By Raymie Kiernan
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Mass Hope Over Fear rally shows the chance to build new left in Scotland

This article is over 7 years, 3 months old
Issue 2425
Up to 15,000 joined the Hope Over Fear rally in Glasgow last Sunday
Up to 15,000 joined the Hope Over Fear rally in Glasgow last Sunday (Pic: Josh Brown)

Up to 15,000 people rallied in Glasgow’s George Square last Sunday at an event called by the Hope Over Fear campaign initiated by Tommy Sheridan.

It was a day of political speeches calling for people to carry on the fight for independence and social justice. 

People travelled from all over Scotland to attend.

Socialists joined trade unionists, Scottish National Party (SNP) supporters and green campaigners in the square.

People sported badges from the myriad of grassroots pro-independence groups including Women for Independence and the artists’ group National Collective.

John Park was one of the organisers. He told Socialist Worker he wants to see another referendum but he has other priorities too.

“We need to bring all of these people into a campaign and build pressure on Labour and the SNP to fight for social justice now,” he said.

Caitlin Bruce told Socialist Worker the day showed there is an alternative to the status quo. 

She said, “I’m not quite convinced about the SNP. They’re just a bit too polished and are trying to wear Labour’s clothes.”

Caitlin said the growth of Ukip drove her towards voting Yes in the referendum. 

She now thinks “the move towards a left party is a good direction to be going in”.


Former deputy SNP leader Jim Sillars and figures from the Radical Independence Campaign launched the Scottish Left Project last weekend.

It aims to be the “best possible socialist challenge at the Holyrood elections in 2016”.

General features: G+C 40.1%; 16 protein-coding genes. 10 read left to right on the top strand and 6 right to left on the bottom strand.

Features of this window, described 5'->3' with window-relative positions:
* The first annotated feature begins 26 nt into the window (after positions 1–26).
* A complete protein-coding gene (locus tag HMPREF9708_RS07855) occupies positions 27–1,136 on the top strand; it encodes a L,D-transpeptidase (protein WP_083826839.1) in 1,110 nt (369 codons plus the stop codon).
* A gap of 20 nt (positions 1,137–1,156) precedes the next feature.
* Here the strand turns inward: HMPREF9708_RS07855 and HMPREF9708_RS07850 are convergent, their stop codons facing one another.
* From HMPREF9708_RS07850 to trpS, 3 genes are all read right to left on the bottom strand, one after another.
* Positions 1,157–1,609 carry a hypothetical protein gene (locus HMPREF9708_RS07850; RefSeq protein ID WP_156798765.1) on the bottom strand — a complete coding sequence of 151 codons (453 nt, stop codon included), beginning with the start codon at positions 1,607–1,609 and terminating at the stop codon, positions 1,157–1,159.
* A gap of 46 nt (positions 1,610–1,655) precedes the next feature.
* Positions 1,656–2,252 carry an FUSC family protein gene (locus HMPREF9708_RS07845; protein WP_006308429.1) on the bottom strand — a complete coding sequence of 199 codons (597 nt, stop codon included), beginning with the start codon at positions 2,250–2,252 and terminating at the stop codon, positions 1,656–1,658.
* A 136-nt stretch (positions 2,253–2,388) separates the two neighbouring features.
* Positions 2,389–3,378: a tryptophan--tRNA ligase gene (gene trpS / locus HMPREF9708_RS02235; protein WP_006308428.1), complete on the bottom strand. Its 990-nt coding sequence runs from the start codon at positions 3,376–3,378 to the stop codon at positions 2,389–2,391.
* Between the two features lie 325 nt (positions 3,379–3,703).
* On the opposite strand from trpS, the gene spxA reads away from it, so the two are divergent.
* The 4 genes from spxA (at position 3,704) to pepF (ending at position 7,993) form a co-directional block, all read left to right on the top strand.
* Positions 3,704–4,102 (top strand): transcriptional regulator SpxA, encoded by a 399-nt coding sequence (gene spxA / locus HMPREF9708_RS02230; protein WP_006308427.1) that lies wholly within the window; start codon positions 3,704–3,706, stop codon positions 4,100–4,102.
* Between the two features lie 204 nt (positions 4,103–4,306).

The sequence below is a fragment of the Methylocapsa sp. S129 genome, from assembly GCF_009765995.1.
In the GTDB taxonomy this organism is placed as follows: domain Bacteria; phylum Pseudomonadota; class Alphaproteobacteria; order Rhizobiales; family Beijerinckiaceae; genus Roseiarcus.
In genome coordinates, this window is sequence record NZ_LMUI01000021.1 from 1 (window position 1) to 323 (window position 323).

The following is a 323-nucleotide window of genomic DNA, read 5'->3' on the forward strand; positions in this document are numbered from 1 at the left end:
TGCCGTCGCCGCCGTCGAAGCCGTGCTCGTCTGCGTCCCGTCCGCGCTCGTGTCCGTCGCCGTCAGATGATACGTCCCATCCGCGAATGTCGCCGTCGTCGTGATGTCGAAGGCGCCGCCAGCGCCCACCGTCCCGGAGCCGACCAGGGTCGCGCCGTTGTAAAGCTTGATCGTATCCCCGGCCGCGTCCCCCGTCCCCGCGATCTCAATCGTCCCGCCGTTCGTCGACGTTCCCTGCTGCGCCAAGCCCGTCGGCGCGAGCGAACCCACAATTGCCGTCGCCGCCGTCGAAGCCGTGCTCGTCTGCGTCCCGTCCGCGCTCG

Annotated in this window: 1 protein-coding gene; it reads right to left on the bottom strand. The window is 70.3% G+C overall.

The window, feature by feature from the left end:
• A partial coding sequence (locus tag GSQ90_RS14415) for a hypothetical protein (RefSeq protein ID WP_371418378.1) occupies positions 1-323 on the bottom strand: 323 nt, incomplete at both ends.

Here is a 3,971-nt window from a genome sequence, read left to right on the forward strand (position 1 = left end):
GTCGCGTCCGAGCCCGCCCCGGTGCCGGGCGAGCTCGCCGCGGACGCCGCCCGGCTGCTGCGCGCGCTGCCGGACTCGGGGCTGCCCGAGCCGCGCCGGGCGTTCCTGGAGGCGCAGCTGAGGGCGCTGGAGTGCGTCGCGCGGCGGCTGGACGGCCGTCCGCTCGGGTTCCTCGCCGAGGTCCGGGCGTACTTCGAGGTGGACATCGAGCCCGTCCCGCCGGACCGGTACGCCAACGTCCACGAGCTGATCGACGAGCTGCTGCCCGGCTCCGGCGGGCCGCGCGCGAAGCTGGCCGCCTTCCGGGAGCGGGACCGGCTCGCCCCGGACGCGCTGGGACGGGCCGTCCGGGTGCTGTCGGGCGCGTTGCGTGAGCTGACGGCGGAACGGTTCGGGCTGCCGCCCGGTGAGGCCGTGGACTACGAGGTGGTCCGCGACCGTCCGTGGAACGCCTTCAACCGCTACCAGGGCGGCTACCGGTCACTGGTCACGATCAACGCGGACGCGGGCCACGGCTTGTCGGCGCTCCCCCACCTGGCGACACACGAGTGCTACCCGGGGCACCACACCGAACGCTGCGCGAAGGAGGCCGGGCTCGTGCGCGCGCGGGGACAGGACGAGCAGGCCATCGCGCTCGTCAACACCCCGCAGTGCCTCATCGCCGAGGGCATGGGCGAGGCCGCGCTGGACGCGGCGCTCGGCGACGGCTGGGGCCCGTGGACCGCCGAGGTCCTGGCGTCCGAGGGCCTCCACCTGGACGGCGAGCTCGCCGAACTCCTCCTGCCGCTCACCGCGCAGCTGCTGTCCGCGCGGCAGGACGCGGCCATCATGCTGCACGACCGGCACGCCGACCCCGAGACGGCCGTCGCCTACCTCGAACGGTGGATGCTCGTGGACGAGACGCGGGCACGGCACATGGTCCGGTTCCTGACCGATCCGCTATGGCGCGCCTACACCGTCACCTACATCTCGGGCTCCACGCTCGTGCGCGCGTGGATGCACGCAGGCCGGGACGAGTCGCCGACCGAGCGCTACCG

Socialist ideas strike a chord with many working class people who voted for independence

Socialist ideas strike a chord with many working class people who voted for independence (Pic: Socialist Worker)

Socialists should welcome any such initiative. But they need to seek to unite the left and be open to all who share the wish for a left alternative to Labour and the SNP. 

Scottish Labour and the Green Party have also seen calls for them to move in a radical new direction ahead of the 2016 Scottish elections. 

But the biggest questions are not about an election in 18 months time. 

There is a huge debate about whether the movement should unite around a vote for the SNP at the general election. 

And even more pressing than that is building the fight against austerity and racism now.

Tam Conroy is chair of Grangemouth tanker drivers’ Unite union branch.

“I don’t think it’s a good tactical move for socialists to call for a vote for the SNP,” he told Socialist Worker.

“I think many people realise they can change things for the better now. This isn’t going away. I want a more socially just society. 

“One where workers aren’t targeted by bosses for building their union and don’t live in fear of the bosses.

“We should be taking the opportunity now to build our side and the grassroots movement for a socialist society.”

Debating next steps 

Up to 300 people attended the Marxism in Scotland conference in Glasgow last Saturday. The theme of the event was which way forward for the left after the referendum.

Glasgow university student Conor Loughrey told Socialist Worker, “The atmosphere is great. The broad range of speakers has been really impressive.”

The main discussions featured critical and fraternal debate between sections of the left. 

Bob Thomson from Labour for Independence argued that Labour “may have won the battle but has lost the war”. Tommy Sheridan argued his call to vote SNP next year was a “tactic” in the longer term fight to renew left organisation in Scotland.

The SWP’s Keir McKechnie said, “We need to build a united left now.”

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